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Mount Bethel
Mountain/Rock

Mount Bethel

 
Mount Bethel

Page Type: Mountain/Rock

Location: Colorado, United States, North America

Lat/Lon: 39.70904°N / 105.87748°W

Object Title: Mount Bethel

Activities: Hiking, Mountaineering

Season: Spring, Summer, Fall

Elevation: 12705 ft / 3872 m

 

Page By: SenadR

Created/Edited: Jun 24, 2012 / Dec 4, 2012

Object ID: 796816

Hits: 3748 

Page Score: 87.76%  - 25 Votes 

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Overview

The tringular top of this mountain dominates the westen horizon, as one drives from Bakerville on I-70 toward Loveland Basin. The snowfences protect I-70 from snow accumulating in the obvious avalanche chutethat faces the higway. Mounth Bethel lies between Dry Gulch to the souteast and Herman Gulch to the northeast.
Formerly called Little Profesor Peak, Mount Bethel was renamed to honor Ellsworth Bethel, a pathologist with the U.S. Department of Agriculture, who while a leader in the Colorado Mountain Club named several Front Range summits, including the Indian Peaks.



Mt. Bethel , Historic Photo
Historic Photo of Mt. Bethel
Bethel Mt. from the ridge
Bethel Mt. view from connecting ridge with The Citadel



Mt. Bethel from Dry Gulch
Bethel Mt., view from Dry Gulch


Mount Bethel (12,705') is the large pyramid shaped mountain one sees on the North side of I-70 (when westbound) a few miles before coming to Eisenhower Tunnel which goes under the Continental Divide in Colorado. It has a very large avalanche chute on its South side and snow fences on the West side.



Mt. Bethel
Mt. Bethel above I-70
Mt. Bethel from Petinngell Peak
Mt. Bethel from slopes of Petinngell Peak (June 2012)



Distance: 2.75 miles on ascent, 1.5 miles on ascent
Starting Elevation: 11,230 feet
Elevation Gain: 1,934 feet

Getting There



View of Mount Bethel from Stevens Gulch
From Stevens Gulch
Mount Bethel
From Herman Gulch
View from Mount Bethel on a stormy afternoon
Stormy afternoon
Mt. Bethel
Above I-70



From I70, between Bakerville and the Eisenhower - Johnson Tunnel, take Exit 216. The exit road passes south under I-70 on its way to Loveland Pass. Instead, turn right north and then northeast and park alongside a neglected access road, blocked to vehicles in about a half mile.

Walk northeast on the fronage road, as it ascends and curves north, and then northwest, into Dry Gulch.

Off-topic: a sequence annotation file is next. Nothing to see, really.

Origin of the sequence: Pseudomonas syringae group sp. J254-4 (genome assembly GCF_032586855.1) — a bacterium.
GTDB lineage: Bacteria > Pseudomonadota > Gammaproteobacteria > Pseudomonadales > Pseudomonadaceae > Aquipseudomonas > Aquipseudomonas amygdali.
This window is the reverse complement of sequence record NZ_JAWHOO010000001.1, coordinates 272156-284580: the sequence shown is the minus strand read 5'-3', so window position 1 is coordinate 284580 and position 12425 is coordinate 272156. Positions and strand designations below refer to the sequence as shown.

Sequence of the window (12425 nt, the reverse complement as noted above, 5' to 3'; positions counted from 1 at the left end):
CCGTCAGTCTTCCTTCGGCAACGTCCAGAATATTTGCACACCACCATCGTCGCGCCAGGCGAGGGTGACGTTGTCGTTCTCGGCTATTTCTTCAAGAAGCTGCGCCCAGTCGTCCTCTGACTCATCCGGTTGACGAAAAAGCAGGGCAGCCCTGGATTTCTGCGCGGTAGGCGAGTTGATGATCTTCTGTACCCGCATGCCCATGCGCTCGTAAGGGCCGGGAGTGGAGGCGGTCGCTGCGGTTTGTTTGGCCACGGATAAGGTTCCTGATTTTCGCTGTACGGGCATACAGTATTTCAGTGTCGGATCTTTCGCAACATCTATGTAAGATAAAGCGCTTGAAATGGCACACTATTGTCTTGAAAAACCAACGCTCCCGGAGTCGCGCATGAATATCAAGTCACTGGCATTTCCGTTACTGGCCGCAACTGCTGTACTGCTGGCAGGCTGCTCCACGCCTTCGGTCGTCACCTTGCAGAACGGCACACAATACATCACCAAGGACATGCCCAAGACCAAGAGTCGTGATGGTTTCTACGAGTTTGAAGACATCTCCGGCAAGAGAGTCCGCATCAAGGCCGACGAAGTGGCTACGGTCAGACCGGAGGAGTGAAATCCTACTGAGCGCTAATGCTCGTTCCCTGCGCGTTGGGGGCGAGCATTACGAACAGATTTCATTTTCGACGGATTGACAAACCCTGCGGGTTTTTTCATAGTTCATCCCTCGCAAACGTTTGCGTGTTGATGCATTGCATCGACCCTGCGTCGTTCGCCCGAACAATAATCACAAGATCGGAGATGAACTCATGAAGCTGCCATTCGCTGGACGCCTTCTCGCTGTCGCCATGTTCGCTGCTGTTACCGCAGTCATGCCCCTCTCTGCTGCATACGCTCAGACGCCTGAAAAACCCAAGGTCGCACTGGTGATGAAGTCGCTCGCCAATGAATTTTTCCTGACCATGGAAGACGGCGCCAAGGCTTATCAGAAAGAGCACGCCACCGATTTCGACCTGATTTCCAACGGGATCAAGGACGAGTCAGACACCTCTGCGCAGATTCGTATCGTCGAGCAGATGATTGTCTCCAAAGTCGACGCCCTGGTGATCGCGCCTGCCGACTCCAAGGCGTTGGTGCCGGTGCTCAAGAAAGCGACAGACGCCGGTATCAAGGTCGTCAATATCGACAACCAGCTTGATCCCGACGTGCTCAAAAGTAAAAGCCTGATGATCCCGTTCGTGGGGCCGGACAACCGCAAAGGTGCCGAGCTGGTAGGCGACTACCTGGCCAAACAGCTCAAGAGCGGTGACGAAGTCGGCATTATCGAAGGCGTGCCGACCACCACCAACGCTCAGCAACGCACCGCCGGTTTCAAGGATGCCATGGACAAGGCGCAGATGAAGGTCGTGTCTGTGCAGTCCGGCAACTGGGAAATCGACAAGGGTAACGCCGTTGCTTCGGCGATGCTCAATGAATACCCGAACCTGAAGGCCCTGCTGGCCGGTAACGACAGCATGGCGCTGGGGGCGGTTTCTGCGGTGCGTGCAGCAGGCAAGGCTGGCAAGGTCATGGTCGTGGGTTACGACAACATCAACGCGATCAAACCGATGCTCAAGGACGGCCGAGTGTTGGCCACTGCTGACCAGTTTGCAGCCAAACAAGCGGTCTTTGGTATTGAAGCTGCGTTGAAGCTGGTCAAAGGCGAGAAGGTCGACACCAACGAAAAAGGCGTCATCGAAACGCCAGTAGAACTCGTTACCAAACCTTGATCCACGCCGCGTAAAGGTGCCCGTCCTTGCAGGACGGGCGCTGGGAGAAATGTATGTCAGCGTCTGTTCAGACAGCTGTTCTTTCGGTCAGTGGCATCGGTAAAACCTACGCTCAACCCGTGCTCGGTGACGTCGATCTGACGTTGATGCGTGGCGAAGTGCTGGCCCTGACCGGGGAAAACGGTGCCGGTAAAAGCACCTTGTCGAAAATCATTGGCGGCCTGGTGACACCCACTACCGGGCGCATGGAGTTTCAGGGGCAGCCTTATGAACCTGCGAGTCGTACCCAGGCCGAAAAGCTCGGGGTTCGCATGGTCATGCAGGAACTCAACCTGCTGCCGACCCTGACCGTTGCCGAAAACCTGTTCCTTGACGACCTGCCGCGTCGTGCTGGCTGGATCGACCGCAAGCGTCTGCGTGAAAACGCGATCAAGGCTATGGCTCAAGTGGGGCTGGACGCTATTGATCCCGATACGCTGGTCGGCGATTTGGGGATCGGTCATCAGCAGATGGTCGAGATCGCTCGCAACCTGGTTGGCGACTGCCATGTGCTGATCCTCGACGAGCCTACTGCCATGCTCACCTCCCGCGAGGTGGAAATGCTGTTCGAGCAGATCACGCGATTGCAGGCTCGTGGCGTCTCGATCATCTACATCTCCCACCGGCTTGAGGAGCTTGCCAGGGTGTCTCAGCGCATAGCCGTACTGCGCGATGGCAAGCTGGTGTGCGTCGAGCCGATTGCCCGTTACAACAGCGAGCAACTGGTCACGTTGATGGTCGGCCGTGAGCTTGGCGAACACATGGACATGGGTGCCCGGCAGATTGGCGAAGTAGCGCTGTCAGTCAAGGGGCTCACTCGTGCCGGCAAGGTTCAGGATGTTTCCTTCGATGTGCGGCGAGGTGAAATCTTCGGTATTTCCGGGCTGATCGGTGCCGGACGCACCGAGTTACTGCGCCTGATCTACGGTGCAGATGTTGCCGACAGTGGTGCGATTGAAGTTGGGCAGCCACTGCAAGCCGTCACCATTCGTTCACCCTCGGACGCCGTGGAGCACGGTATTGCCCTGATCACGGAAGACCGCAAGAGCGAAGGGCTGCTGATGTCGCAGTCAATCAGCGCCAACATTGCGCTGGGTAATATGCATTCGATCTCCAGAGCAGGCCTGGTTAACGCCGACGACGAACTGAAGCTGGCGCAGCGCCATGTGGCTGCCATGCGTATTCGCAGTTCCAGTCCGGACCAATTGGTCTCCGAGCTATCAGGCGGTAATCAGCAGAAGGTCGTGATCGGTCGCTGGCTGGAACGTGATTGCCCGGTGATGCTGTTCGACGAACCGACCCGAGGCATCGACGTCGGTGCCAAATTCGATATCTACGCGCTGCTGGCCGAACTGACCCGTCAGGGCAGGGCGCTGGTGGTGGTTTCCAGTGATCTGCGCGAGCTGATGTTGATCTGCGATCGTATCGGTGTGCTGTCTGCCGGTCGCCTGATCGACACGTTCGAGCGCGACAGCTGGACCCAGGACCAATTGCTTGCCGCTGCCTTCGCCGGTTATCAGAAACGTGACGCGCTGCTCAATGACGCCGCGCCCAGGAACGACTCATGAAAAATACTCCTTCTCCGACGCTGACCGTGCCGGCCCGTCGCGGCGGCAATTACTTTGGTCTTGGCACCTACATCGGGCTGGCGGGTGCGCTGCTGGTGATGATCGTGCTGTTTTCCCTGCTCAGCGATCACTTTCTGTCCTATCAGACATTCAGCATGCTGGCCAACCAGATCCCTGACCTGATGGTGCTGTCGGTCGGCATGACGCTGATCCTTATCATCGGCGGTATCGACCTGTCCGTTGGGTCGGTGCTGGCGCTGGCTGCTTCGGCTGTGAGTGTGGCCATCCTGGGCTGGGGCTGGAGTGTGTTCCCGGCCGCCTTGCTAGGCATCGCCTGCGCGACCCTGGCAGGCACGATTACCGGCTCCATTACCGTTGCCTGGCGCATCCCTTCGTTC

As you enter the basin, Mount Bethel will be visiable on your right and distinguishable by two rows of snow baricades on its southwest flanks.
At road end, keep a few hundred yards to the right of Dry Creek and soon begin to hike up and north, toward the saddle west of Mount Bethel. Before you reach the saddle, angle steeply northeast, gain the ridge and proceed to the cairn at the summit. Some easy hand work may be necessary, just before the ridge, but there is no special risk.
The descent can be made more directly due south, to the place where the road ended on your ascent.
Aim downhill, passing between the snowfences. Once you reach the trees, it is step but easy going through the scattered forest, down to the road.

Herman Gulch
Driving from the Denver Metro direction (east): Drive west on I-70. At the Georgetown exit (Exit 228), continue on I-70 for 9.5 more miles and exit at Exit 218. This is the next westbound exit after the Bakerville exit. After exiting, turn right, and immediately make another right. The trailhead parking area is 200 ft. ahead.

Driving from Silverthorne (west): Drive east on I-70 going through the Eisenhower Tunnel. From the east end of the tunnel, continue 2.9 miles and take Exit 228. Turn left, and drive under the Interstate. Take the first available right turn. The trailhead parking area is 200 ft. ahead.

Dry Gulch
From I-70, take Exit 216 (US 6, Loveland Pass) which is approximately 2 miles to the west of the Herman Gulch exit (Exit 228). On the northwest side of this complicated interchange, north of I-70, just to the right of the westbound exit ramp, is a gravel frontage road that parallels the westbound lanes of the Interstate. Drive northeast up this road for 0.6 miles to a gate. Park on the side of the road. Continue on foot up the gravel road. The road will begin to curve in a northerly direction and enter trees. Eventually the road will bring you to some sort of cleared construction yard. Dry gulch is the drainage before you to the northwest.

FOR TRAIL MAP CLICK HERE

Mt. Bethel from Kelso Mt
View of Mt. Bethel from Mt. Kelso and its neighbors. (March 2012)

Red Tape

Mt. Bethel is located within the Arapaho National Forest. Dogs must be kept on a leash. Please observe any additional posted regulations, and practice leave no trace ethics. The area is not within a designated Wilderness Area, and therefore does not benefit from those protections.

Clear Creek Ranger District
101 Highway 103, Idaho Springs, CO 80452
Phone 303-567-3000

Clear Creek Ranger District

Arapaho National Forest





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Camping

Due to its great accessibility, Mt. Bethel is most often climbed together with some other peaks in the area. However, camping is allowed in the National Forest which surrounds the area. Good camping spots can be found in Herman and Dry Gulches. In the case of Herman Gulch, you probably would want to venture a ways off trail due to the traffic that the area's trails see. Be sure to follow any fire regulations and leave no trace of your visit.

External Links

NATIONAL WEATHER SERVICE LINK

WEB CAM I-70 at Eisenhower Tunnel.

The Weather Channel for Loveland Ski Area

Weather Bug for Georgetown

Images